Rodney: That’s right, I mean Sangha is a vital part of the dharma. And the reason is it, this that first of all many of the problems that we have each embodied over our lifetimes including much of the sense of separation we have and the believes in pain associated with that sense of separation have come from other people, our parents, out significant other’s in our lives that have told us when we were too small to critically question what we were being told, they told us we were such and such a person or bad child or whatever and we have held those beliefs within us and through the exposure of people who are working in similar ways or really looking at exploring those root issues that we invested in and believe so long ago. They aren’t interested in reinforcing that view in us, they are interested in the joy of exploring whether those beliefs are really true, and that is the beauty of Sangha. When you get people together who are moving in the same way, who are synergistically working with each other so that that act of exploration isn’t being judged or being reinvested back into a belief of sense of self your you get this wonderful sort of hundreth monkey result, where ones person effort helps anothers and it is very very important. Very important indeed.
Vince: And I find it interesting that you still lead retreats, and so it sounds like you haven’t disposed of that…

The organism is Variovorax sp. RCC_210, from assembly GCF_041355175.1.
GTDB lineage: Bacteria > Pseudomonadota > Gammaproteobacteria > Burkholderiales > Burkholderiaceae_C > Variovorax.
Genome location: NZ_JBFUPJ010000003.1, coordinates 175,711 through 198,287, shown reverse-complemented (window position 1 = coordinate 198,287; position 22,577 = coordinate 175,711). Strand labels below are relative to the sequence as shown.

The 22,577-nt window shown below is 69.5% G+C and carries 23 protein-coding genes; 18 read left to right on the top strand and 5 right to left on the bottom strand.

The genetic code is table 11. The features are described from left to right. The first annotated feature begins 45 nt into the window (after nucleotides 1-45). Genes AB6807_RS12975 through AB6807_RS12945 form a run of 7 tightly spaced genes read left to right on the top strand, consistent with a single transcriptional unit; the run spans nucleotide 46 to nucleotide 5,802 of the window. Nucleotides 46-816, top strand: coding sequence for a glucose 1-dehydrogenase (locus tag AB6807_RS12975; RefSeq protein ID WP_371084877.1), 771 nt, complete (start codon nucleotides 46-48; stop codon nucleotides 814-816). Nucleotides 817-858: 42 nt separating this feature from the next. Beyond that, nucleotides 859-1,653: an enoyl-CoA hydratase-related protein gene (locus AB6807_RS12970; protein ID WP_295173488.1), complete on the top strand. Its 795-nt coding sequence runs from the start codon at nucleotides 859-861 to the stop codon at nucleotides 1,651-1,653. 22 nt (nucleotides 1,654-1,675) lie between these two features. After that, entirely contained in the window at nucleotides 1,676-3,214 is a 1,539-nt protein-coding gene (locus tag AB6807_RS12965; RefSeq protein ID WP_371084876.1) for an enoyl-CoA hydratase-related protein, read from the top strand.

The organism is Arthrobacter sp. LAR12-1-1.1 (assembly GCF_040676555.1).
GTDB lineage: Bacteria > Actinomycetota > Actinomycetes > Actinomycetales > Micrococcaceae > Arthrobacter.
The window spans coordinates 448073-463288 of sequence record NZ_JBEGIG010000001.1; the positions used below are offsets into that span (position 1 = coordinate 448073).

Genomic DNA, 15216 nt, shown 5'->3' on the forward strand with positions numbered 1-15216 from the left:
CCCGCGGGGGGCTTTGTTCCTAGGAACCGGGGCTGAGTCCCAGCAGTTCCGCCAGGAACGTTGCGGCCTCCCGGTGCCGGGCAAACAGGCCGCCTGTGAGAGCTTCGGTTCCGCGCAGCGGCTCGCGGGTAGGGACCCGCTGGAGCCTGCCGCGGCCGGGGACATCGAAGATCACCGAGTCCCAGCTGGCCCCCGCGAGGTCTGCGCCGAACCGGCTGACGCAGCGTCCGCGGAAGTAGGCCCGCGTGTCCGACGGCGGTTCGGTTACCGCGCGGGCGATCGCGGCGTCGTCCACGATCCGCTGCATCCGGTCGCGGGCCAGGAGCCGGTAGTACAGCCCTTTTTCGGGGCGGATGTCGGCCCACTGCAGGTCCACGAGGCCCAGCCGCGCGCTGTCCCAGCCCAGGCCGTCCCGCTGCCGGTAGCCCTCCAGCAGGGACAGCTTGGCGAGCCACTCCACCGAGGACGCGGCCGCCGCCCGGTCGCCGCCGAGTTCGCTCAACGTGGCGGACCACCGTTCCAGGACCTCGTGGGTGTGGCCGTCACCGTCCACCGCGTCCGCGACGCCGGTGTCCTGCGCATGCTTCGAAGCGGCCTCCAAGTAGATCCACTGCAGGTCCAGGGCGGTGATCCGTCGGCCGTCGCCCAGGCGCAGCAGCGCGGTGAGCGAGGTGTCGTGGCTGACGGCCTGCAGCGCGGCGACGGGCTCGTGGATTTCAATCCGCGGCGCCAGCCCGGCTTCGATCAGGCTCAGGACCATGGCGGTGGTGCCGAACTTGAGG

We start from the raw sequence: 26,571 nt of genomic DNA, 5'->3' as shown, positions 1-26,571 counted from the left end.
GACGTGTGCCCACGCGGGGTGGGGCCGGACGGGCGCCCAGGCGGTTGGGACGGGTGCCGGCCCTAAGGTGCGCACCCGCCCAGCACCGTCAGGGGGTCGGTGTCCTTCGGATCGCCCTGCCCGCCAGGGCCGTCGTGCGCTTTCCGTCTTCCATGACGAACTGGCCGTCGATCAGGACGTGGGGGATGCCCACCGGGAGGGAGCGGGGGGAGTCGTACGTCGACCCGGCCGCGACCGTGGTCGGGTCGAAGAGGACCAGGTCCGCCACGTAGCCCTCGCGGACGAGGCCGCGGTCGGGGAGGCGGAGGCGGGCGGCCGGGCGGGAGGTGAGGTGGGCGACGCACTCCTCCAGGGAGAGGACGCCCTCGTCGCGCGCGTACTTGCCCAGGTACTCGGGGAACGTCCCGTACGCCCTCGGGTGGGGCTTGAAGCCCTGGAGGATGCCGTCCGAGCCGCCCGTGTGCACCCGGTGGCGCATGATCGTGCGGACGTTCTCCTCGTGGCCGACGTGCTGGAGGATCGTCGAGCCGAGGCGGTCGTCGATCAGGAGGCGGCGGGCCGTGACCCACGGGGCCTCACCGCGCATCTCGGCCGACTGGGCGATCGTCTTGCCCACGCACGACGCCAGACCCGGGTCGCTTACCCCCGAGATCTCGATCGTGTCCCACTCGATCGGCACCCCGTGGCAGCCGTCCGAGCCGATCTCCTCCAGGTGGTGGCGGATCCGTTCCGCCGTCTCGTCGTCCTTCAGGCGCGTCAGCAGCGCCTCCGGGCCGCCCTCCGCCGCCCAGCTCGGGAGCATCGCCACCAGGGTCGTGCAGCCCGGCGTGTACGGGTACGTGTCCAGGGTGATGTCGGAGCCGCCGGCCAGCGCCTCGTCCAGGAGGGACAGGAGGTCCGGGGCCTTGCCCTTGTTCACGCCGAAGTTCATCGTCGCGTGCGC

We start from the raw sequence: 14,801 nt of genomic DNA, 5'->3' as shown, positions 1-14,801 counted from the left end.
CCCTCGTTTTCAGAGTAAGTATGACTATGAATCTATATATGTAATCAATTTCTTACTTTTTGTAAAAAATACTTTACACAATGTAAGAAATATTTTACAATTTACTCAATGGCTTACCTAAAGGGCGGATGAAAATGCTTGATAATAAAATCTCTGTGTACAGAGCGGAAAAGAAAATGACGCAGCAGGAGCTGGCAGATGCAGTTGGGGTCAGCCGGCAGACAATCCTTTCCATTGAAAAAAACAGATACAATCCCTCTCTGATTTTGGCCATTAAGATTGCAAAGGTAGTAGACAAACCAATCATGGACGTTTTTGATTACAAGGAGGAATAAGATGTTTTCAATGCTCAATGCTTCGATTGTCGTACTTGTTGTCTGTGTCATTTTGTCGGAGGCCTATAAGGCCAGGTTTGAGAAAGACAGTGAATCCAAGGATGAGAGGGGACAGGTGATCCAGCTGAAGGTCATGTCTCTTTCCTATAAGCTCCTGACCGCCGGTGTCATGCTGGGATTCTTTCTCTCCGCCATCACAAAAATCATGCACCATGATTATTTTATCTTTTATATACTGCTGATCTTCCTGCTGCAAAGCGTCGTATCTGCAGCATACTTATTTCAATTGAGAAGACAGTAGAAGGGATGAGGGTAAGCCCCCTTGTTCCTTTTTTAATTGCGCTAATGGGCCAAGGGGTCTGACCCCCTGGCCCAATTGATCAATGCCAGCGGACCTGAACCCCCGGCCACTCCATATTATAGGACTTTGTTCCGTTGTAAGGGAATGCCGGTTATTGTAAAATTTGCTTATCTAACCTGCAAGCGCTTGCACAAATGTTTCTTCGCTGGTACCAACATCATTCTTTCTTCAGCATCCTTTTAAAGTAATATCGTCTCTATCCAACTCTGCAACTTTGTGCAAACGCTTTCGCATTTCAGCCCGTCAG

Vince: …but part of it got bigger now…
Rodney: Yes. I never try to persuade someone away from their natural inclination. I never say “oh you don’t need to do that or should do this.” I really allow the person own intentions to govern their spiritual prescription for themselves ,and I think that is important because each of us have prescribed path within us and your path is going to look very differently from my path or any one else’s path, and to allow the full embodiment of that path.
And so for many people, partially because most people who come into this particular tradition are introverted, their path is one of self perception. And they’re naturally drawn towards environments that lead to a kind of focused self perception. And retreats are fine. There’s nothing wrong with retreats as a normal part of one’s spiritual growth. It’s when we emphasize that environment over and above other parts of the environment. That’s where it gets skewed.
And I also think, I mean I talked about Ssamadhi, but I also believe that for most of us, developing the ability to discern when the mind is thinking and when the mind is seeing clearly is very important. And that’s the point of samadhi is that you begin to know when you’re thinking about something as opposed to being still and present with something and not having the thoughts intrude upon that presence. That for most people, but not for all, but for most people requires a training. And so the training of following your breath and knowing when you’re breathing, and when you’re thinking begins that stability of mind that allows one to discern the difference. For the Buddhists path, that’s an important distinction to have.